Originally known as Walker's Kilmarnock Whisky, the brand is a legacy left by John ‘Johnnie’ Walker after he started to sell whisky in his grocer’s shop in Ayrshire, Scotland. The brand became popular, but after Walker's death in 1857 it was his son Alexander Walker and grandson Alexander Walker II who were largely responsible for establishing the whisky as a popular brand. Under John Walker, whisky sales represented eight percent of the firm’s income; by the time Alexander was ready to pass on the company to his own sons, that figure had increased to between 90 and 95 percent.
Prior to 1860 it was illegal to sell blended (malt and grain mixed together) whisky. During that time John Walker sold a number of whiskys — notably his own Walker’s Kilmarnock. In 1865 John’s son Alexander produced their first blend, Walker’s Old Highland.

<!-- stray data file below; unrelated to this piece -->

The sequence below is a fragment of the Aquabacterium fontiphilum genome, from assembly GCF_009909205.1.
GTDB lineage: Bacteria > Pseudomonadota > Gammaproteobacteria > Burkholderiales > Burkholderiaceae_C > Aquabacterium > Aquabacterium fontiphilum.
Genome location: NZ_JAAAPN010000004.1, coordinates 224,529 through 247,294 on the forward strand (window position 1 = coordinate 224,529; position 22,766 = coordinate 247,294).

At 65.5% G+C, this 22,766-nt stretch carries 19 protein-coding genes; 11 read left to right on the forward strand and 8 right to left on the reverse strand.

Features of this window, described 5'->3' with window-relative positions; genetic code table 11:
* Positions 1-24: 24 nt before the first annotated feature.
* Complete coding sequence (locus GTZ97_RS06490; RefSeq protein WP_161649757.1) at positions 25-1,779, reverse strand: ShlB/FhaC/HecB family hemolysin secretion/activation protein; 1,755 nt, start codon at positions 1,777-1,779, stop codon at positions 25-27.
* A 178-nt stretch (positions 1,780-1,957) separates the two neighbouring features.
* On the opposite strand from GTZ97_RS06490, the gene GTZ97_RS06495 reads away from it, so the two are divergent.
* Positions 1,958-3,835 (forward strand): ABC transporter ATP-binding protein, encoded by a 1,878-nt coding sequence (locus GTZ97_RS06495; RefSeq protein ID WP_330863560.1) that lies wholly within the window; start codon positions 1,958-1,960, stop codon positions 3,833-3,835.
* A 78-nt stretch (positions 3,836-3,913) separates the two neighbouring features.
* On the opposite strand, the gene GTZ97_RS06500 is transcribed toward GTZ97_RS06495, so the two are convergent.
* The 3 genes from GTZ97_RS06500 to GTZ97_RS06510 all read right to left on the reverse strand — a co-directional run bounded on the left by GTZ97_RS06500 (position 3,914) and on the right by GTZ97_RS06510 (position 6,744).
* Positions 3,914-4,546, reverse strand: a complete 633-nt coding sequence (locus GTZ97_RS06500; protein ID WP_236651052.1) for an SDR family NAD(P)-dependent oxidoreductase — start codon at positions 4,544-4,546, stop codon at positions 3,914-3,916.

Alexander Walker first introduced the iconic square bottle in 1870. The other identifying characteristic of the bottle is the label, which is applied at an angle of 24 degrees.
From 1906–1909 John’s grandsons George and Alexander II expanded the line and introduced the colour names. In 1908, when James Stevenson was the Managing Director, there was a re-branding of sorts. The whisky was renamed from Walker's Kilmarnock Whiskies to Johnnie Walker Whisky. In addition, the slogan, "Born 1820 – Still going Strong!" was created, along with the Striding Man, a figure used in their advertisements for around fifty years.
They dropped Johnnie Walker White during World War I. In 1932, Alexander II added Johnnie Walker Swing to the line.
Johnnie Walker continues to be blended in Kilmarnock, with a large plant just north of the town's railway station. The historic bonded warehouses and company offices (now local authority) can still be seen in Strand Street and John Finnie Street.